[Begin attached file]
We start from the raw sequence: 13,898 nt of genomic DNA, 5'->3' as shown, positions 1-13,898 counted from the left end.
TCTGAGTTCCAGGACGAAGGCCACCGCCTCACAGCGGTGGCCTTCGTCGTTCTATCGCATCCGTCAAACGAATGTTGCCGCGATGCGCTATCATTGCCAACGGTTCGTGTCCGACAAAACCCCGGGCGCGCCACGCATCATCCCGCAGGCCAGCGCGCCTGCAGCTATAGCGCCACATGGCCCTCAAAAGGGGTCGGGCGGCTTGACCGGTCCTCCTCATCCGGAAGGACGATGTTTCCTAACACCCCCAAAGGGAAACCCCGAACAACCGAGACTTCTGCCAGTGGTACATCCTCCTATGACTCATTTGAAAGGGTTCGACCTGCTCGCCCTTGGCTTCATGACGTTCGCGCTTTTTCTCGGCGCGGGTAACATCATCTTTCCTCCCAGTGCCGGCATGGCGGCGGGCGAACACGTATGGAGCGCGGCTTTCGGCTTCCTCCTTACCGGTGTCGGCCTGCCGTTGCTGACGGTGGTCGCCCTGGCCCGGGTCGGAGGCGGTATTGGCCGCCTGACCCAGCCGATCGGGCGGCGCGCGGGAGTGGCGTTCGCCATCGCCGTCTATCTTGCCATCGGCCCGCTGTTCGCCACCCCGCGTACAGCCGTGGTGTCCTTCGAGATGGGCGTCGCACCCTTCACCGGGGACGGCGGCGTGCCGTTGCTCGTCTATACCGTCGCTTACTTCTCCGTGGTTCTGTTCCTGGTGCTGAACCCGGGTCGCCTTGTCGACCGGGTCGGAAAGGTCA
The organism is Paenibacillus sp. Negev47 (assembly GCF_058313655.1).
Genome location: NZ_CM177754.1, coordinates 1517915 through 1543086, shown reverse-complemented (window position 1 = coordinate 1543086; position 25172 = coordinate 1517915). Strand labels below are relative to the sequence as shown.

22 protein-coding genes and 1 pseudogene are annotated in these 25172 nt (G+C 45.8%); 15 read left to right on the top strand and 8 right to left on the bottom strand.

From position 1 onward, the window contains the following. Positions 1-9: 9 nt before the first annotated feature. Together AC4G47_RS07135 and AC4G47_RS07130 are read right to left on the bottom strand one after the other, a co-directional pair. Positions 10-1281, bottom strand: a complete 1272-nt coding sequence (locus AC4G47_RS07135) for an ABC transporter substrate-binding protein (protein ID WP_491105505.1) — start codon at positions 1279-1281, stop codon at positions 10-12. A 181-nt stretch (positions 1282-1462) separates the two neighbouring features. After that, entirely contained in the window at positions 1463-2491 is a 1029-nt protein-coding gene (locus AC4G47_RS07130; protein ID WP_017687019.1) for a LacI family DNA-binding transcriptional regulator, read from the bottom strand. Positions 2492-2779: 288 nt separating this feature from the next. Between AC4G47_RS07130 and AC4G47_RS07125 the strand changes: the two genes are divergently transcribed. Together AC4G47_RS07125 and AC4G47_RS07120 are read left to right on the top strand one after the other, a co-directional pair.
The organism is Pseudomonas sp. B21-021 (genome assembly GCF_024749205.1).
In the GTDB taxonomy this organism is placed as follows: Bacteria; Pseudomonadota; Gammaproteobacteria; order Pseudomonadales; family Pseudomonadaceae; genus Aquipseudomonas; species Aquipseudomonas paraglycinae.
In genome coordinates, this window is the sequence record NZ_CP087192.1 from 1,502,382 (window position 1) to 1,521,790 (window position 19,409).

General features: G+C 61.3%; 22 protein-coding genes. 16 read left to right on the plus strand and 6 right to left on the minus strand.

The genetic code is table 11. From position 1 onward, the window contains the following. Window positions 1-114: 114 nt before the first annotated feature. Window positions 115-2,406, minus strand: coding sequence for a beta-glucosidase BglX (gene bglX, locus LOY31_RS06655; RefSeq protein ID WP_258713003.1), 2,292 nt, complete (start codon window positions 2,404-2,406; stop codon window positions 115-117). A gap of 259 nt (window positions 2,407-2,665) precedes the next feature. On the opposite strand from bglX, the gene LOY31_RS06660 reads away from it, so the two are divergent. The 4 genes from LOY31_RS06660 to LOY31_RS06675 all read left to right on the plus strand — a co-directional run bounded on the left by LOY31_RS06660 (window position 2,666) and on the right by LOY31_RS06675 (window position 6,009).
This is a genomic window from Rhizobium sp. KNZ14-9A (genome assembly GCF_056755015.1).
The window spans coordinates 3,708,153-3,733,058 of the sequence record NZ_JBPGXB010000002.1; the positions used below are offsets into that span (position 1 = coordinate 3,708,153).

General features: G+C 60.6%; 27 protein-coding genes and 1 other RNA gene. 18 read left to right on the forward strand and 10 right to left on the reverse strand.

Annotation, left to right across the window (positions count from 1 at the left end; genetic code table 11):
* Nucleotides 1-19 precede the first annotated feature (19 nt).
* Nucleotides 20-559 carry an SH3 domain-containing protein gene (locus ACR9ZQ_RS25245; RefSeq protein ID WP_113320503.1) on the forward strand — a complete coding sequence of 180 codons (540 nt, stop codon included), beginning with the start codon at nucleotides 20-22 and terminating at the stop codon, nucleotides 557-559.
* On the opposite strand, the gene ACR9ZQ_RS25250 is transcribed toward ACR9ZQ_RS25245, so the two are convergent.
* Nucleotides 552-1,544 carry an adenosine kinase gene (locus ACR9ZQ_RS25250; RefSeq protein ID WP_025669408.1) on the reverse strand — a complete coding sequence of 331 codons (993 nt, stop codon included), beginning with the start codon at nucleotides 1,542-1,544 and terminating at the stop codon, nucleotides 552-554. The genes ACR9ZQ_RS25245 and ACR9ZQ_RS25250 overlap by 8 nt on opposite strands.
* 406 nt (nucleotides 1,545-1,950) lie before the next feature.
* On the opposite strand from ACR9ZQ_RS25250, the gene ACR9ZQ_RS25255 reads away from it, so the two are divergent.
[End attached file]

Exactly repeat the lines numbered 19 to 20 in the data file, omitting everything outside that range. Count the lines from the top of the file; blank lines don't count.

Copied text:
* Nucleotides 552-1,544 carry an adenosine kinase gene (locus ACR9ZQ_RS25250; RefSeq protein ID WP_025669408.1) on the reverse strand — a complete coding sequence of 331 codons (993 nt, stop codon included), beginning with the start codon at nucleotides 1,542-1,544 and terminating at the stop codon, nucleotides 552-554. The genes ACR9ZQ_RS25245 and ACR9ZQ_RS25250 overlap by 8 nt on opposite strands.
* 406 nt (nucleotides 1,545-1,950) lie before the next feature.